First Transgender Athlete Will Now Compete in Olympic Games Despite Firestorm of Criticism

AP Photo/Mark Schiefelbein, File

The first transgender athlete will now compete in the Olympic Games in weightlifting.

New Zealand named Laurel Hubbard to its team.

Hubbard has previously competed in men’s weightlifting events and will now be competing for the women’s team in the super heavyweight category.

The International Olympic Committee decided in 2015 that the determining criteria should be that someone has no more than a maximum reading of 10 nanomoles per liter of testosterone for at least 12 months. That level is still significantly more than that of an average biological woman – five times more, according to Fox.

Many are also logically questioning the decision, given that transgender athletes like Hubbard would still retain the muscle and bone density gained in male puberty.

Hubbard has previously won a silver medal in the 2017 World Championships and a gold in the Pacific Games in 2019 in women’s competition.

There’s now a firestorm of criticism over the decision.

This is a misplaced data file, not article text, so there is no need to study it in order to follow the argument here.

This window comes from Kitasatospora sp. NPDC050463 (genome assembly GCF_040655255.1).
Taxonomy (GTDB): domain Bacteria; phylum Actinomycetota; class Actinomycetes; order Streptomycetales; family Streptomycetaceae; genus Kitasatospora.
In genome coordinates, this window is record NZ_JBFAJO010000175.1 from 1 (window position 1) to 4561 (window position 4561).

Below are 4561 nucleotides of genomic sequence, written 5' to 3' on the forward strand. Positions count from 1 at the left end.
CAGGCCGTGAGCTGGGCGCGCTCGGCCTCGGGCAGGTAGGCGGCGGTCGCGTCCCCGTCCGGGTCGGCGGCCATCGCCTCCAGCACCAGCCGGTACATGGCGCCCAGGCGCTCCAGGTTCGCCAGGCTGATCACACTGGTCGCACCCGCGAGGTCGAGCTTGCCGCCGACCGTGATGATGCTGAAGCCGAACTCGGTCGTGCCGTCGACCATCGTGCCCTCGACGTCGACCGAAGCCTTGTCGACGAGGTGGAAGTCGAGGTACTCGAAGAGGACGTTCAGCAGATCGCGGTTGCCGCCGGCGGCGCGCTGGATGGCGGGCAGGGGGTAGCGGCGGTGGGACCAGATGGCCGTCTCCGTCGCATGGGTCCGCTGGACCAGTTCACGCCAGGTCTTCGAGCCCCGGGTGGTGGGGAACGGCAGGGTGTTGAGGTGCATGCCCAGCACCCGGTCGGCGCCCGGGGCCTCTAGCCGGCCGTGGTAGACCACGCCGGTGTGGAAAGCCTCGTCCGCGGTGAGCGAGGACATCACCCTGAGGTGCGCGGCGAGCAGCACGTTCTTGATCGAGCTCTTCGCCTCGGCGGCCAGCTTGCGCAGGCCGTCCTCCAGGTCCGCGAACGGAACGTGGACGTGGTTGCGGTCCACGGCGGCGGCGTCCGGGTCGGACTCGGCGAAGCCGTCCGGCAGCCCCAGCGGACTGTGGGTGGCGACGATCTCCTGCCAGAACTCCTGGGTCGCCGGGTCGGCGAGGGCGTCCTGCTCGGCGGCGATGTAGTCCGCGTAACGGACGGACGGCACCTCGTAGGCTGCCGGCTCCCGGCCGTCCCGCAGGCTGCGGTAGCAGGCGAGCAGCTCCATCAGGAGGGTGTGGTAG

From Reuters:

Save Women’s Sport Australasia, an advocacy group for women athletes, criticised Hubbard’s selection.

“It is flawed policy from the IOC that has allowed the selection of a 43-year-old biological male who identifies as a woman to compete in the female category,” the group said in a statement.

Hubbard’s gold medal wins at the 2019 Pacific Games in Samoa, where she topped the podium ahead of Samoa’s Commonwealth Games champion Feagaiga Stowers, triggered outrage in the host nation.

Samoa’s weightlifting boss said Hubbard’s selection for Tokyo would be like letting athletes “dope” and feared it could cost the small Pacific nation a medal.

Olympic swimmer and gold medalist Sharron Davies called out the unfairness.

“We have men & women’s separate competition 4a BIG reason, biology in sport matters,” Davies said. “Separate categories give females equal opportunities of sporting success.”

According to Fox, Belgium’s Anna Vanbellinghen said it was “like a bad joke” for other competitors like her who will have to compete against Hubbard.

“Life-changing opportunities are missed for some athletes — medals and Olympic qualifications — and we are powerless. Of course, this debate is taking place in a broader context of discrimination against transgender people and that is why the question is never free of ideology.”

This decision can cost some women life-changing opportunities, and it may cost a nation like Samoa another title. How does one look at that and believe that’s in any way fair?